5.1 Semantic Convergence of Quality Motion Across Groups

As aforementioned, we have 7,653 promoted articles and 525 demoted articles in our dataset. In order to balance the sample quantity in the two groups, we randomly select 600 promoted articles and take all 525 demoted articles. We filter out the articles having less than 3 revision milestones, since we assume that content change would be more stable and effective after at least three weeks. Further, to better align the articles, we split the selected articles into 3 subgroups according to the number of their revision milestones, the range of the number in first subgroup is from 3 to 20, in second subgroup is from 21 to 50, and in the third subgroup is from 51 to 100. Finally we have in total 358 promoted articles and 187 demoted articles. Notice that about 60 % of the demoted articles have less than 3 revision milestones. This phenomenon already indicates that remarkable content change should not be the main reason for quality demotion. We further check the semantic convergence of the sampled articles.

In Fig. 1, the blue curve shows the mean of semantic similarity values of each revision milestone to its final revision milestone. We see that, in each subgroup, the similarity distance from the first revision milestone to the final revision milestone for promoted articles are larger than that for demoted articles. This can be interpreted as that much editing efforts made to the content improvement for quality promotion, even though it might experience some fluctuations during the process. In contrast, the semantic convergence for demoted articles is faster, without noticeable distance in semantic. In general, the semantic convergence patterns computationally reflect Wikipedia’s rating mechanism. On one hand, considerable improvement in content is needed for the underdeveloped articles to be promoted to an advanced quality level; specifically it means complete coverage of the specific topic with abundant facts and resources as well as the professional writing style. On the other hand, there is no strong evidence that content issue is critical for quality demotion; it is probably caused by outdated references, problems in article structure, or writing style. For the promoted articles, we see that the more number of revision milestone the articles have, the larger the similarity distance is.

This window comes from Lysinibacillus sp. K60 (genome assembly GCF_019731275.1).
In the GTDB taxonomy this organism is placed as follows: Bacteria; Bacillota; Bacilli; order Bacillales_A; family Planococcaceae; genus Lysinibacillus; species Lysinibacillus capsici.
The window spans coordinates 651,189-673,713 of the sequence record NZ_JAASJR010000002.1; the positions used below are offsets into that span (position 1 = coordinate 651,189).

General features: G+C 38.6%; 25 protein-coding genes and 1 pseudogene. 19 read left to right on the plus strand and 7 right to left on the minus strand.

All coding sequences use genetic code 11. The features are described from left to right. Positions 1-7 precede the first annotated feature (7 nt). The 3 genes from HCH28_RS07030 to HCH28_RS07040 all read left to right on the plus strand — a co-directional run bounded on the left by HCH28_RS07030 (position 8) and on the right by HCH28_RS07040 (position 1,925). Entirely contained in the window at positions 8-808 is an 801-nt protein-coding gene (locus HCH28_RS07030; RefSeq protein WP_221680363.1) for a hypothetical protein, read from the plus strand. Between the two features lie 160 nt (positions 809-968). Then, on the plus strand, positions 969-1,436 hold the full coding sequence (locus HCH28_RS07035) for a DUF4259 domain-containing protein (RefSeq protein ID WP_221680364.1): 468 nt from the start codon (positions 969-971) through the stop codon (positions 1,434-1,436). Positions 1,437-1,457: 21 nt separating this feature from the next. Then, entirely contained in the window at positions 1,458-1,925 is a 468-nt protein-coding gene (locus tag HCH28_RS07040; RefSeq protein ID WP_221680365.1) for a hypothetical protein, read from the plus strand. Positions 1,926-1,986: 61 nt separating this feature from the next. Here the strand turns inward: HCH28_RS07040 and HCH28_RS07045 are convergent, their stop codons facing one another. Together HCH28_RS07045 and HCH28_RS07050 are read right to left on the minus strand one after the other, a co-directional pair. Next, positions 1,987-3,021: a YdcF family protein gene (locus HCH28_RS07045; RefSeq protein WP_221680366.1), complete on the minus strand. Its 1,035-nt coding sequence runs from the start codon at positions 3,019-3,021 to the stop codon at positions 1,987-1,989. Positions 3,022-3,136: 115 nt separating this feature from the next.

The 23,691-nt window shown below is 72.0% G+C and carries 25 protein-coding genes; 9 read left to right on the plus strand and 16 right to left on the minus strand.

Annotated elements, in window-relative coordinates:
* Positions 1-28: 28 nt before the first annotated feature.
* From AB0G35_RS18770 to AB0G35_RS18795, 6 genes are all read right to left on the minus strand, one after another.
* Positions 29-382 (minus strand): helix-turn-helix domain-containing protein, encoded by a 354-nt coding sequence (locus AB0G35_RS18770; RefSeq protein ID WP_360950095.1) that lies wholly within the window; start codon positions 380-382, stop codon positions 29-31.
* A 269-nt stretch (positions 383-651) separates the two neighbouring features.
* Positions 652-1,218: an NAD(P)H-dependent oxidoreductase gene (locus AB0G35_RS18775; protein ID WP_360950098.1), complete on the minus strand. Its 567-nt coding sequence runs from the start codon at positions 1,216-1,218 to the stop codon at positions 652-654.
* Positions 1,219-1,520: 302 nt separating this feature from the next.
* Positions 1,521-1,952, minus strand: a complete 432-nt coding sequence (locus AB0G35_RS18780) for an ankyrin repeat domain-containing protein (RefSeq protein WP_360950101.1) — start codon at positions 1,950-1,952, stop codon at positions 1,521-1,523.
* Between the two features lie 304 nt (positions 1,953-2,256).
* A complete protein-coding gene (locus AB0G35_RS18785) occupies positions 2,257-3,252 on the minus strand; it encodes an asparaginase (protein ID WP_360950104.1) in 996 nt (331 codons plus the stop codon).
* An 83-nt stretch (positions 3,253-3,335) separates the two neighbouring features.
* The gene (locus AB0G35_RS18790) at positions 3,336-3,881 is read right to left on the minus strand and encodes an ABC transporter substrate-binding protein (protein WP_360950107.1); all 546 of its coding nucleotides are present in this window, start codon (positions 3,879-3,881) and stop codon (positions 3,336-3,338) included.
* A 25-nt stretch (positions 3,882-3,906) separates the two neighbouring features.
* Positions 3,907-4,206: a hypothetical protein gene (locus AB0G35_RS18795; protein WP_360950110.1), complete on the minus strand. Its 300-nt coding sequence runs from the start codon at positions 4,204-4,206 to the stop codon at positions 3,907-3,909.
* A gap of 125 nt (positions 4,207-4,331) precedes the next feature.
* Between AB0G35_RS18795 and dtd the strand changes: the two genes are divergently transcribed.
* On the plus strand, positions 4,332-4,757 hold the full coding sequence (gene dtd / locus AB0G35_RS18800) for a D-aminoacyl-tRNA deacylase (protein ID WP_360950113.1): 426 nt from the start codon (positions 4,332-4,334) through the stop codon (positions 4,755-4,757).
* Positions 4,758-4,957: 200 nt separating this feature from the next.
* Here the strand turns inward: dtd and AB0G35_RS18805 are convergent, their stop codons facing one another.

Fig. 1.

Semantic convergence across groups (Color figure online)

In terms of content stability, for the demoted articles, we don’t see turbulence in all the three subgroups, same for the first two subgroups of promoted articles. There is some fluctuation seen in the third promoted subgroup after 55 revision milestones, this is mostly due to the drop in the number of articles which have more than 55 revision milestones.

5.2 Semantic Convergence of Quality Motion Within Advanced Groups

Now we are going to show the semantic convergence of the quality motion within advanced group to compare with the quality motion across groups. From our original dataset, we extract all the articles matching the motion patterns within the advanced group; Table 1 shows the number of sampled articles, since the number of articles are less, instead of divide the articles by the number of revision milestones as did in Sect. 5.1, we simply filtered out the articles which have far more revision milestones than the average revision milestones of each case.
Table 1.

Sampled articles within group quality motion

 

Number of articles

Samples which have at least 3 revision milestones

Final samples after filtering

Promotion

GA → A

67

41

37

GA → FA

182

139

139

A → FA

49

21

19

Demotion

FA → GA

4

4

3

FA → A

14

12

11

A → GA

41

28

27